A medium-term TESS with heat-pump capabilities for industrial waste heat recovery.

The use of intermittent energy sources such as wind and solar incur fluctuations in energy production which lead to gaps in renewable energy availability. Using electricity at peak production to generate thermal energy becomes feasible only if thermal energy storage provides means to decouple generation from production.
Many industrial processes generate large amounts of thermal energy throughout the year as waste heat which reduces energy efficiency. In some industrial setups, waste thermal energy is rerouted in industrial parks, however, temperature levels, demand schedule and processes proximity rarely play in favour of this circular approach. Sector coupling opportunities are reduced due to a mismatch between sector demand schedules.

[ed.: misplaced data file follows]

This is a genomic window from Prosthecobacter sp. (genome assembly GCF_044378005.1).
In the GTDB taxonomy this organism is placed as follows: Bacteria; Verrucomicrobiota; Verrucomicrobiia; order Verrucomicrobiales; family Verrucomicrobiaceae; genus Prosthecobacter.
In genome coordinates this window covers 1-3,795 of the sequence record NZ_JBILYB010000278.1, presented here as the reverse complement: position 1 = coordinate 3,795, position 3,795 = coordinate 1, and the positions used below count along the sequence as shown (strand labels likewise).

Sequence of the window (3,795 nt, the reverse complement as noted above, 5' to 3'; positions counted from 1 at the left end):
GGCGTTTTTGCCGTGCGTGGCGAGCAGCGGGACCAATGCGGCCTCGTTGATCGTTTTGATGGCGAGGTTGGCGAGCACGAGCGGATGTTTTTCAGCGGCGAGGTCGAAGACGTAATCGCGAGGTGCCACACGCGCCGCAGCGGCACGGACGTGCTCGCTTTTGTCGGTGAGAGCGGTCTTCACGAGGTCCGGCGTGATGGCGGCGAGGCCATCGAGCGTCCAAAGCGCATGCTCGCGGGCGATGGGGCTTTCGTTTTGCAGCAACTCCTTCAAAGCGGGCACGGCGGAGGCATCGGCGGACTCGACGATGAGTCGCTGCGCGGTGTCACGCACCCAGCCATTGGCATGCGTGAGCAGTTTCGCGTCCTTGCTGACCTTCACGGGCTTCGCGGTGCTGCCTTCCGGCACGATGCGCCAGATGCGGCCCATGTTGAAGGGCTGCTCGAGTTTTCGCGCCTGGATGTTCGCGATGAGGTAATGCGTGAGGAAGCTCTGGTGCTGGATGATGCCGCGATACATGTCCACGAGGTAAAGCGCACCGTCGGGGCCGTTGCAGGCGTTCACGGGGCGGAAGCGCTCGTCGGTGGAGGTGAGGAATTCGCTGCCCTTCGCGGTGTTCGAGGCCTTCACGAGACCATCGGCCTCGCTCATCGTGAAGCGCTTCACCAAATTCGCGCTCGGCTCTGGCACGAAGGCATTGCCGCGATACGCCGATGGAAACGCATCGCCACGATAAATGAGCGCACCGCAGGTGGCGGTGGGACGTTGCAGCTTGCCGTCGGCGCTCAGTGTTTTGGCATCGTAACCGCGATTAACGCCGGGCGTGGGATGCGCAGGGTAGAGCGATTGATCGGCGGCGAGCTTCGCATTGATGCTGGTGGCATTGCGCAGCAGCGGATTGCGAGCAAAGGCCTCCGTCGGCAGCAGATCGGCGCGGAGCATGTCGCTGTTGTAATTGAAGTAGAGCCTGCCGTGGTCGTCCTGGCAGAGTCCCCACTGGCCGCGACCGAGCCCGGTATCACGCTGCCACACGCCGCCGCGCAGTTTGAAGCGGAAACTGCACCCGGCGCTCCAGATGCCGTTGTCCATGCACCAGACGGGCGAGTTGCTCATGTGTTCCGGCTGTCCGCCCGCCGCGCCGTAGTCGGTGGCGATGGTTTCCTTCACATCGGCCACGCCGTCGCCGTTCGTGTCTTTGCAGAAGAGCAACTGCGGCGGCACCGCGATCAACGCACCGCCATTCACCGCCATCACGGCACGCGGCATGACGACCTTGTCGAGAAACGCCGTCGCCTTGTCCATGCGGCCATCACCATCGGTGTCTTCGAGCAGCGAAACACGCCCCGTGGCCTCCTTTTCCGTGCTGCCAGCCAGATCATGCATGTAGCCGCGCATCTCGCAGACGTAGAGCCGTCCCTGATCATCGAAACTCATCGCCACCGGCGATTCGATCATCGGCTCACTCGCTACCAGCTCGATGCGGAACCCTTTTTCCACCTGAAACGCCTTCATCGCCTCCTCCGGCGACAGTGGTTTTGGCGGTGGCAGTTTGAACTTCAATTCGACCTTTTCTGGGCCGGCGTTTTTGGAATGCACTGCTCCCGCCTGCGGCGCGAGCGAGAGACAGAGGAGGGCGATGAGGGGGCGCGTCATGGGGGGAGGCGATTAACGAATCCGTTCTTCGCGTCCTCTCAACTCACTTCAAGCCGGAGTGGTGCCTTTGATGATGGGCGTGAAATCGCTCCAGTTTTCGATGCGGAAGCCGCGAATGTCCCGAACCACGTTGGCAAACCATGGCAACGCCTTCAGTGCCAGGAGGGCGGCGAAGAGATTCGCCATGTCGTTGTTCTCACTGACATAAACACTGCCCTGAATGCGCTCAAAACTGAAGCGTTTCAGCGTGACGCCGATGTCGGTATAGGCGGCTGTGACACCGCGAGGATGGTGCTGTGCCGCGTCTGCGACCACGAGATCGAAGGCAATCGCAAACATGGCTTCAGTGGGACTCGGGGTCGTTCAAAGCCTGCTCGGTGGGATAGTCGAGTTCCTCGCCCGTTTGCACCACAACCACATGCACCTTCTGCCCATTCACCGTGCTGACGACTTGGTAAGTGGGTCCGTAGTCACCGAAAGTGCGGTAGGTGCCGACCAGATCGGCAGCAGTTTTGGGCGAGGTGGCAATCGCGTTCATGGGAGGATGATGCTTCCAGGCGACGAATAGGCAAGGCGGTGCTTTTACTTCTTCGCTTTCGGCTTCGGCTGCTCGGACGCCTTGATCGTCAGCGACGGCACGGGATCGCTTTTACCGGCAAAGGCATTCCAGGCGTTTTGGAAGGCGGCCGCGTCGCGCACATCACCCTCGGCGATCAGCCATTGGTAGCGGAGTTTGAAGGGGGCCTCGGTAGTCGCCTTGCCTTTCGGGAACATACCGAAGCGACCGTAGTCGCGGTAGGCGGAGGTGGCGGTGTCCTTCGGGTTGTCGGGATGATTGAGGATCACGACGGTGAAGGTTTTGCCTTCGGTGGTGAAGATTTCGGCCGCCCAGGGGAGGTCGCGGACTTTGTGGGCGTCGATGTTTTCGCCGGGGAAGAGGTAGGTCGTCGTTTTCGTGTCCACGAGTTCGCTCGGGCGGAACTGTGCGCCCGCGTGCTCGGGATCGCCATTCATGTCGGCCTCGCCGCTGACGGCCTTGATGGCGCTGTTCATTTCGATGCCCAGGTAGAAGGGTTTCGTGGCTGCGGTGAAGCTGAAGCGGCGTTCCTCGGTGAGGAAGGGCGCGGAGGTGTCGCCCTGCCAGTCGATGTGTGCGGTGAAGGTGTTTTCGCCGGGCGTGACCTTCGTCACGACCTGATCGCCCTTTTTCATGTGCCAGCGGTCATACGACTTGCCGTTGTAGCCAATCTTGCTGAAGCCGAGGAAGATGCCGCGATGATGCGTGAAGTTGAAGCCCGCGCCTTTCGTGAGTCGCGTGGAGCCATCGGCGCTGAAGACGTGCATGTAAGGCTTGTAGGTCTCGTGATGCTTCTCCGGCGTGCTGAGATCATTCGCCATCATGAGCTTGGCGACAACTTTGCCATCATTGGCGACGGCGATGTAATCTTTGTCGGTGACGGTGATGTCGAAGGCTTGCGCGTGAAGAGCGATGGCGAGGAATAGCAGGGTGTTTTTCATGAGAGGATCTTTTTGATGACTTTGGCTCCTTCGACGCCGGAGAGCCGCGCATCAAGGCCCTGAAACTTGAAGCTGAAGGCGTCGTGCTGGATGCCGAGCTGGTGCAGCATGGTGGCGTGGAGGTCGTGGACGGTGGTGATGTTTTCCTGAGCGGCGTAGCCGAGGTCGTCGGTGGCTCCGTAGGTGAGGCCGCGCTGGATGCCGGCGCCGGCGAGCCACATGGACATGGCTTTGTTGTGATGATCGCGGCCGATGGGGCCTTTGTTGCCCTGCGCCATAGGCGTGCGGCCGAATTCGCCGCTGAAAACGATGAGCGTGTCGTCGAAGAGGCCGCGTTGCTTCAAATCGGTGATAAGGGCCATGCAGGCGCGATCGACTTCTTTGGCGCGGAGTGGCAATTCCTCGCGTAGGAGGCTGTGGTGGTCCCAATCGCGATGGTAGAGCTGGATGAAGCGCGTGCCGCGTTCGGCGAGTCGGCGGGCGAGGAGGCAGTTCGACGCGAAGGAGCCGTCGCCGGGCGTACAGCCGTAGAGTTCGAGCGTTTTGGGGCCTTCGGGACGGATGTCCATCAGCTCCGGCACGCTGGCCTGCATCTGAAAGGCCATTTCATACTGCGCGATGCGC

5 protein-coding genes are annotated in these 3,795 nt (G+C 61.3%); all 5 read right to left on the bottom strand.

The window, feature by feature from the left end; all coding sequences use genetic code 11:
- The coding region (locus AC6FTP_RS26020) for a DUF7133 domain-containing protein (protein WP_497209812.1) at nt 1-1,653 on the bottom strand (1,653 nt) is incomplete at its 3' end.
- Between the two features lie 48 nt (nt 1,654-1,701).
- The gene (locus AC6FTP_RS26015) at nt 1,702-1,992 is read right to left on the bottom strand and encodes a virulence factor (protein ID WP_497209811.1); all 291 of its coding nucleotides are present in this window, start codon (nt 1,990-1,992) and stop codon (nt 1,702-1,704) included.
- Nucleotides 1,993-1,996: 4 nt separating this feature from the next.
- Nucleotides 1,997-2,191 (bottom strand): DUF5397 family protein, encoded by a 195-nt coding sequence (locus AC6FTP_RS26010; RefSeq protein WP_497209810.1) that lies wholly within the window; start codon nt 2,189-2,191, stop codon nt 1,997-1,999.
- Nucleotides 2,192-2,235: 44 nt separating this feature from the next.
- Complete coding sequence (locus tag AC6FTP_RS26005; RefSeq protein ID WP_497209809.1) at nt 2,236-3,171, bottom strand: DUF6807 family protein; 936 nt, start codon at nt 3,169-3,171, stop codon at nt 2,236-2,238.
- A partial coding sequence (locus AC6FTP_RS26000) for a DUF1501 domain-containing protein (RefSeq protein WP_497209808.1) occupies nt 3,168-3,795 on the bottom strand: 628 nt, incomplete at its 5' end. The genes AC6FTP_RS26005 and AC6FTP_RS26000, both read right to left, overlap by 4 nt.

To address these challenges our main objective is to develop a medium-temperature, medium-to-long-term Thermal Energy Storage System (TESS) with built in heat-pump capabilities provided by a hybrid approach using TCM & PCM materials. Based on our preliminary analysis we aim to achieve a round trip efficiency for power-to-storage-to-heat or heat-to-storage-to-heat of 140-160% depending on temperature level with a storage density of 0.5 GJ/m³ at lab-scale level, while addressing cost-effectiveness. At material level we aim for a 20% increase in energy density, while using sustainable and affordable materials and production methods. By addressing industrial applications, the current project aims at decarbonising the third most emitting sector in the EU – manufacturing, which is responsible for ~20% of the total GHG emissions in the EU. Developing a versatile and energy dense TESS facilitates deployment within the industrial sector, further enhancing sector coupling capabilities such as cascading industry sectors or coupling industrial parks with district heating, paving the way to flexible and fully integrated energy systems.


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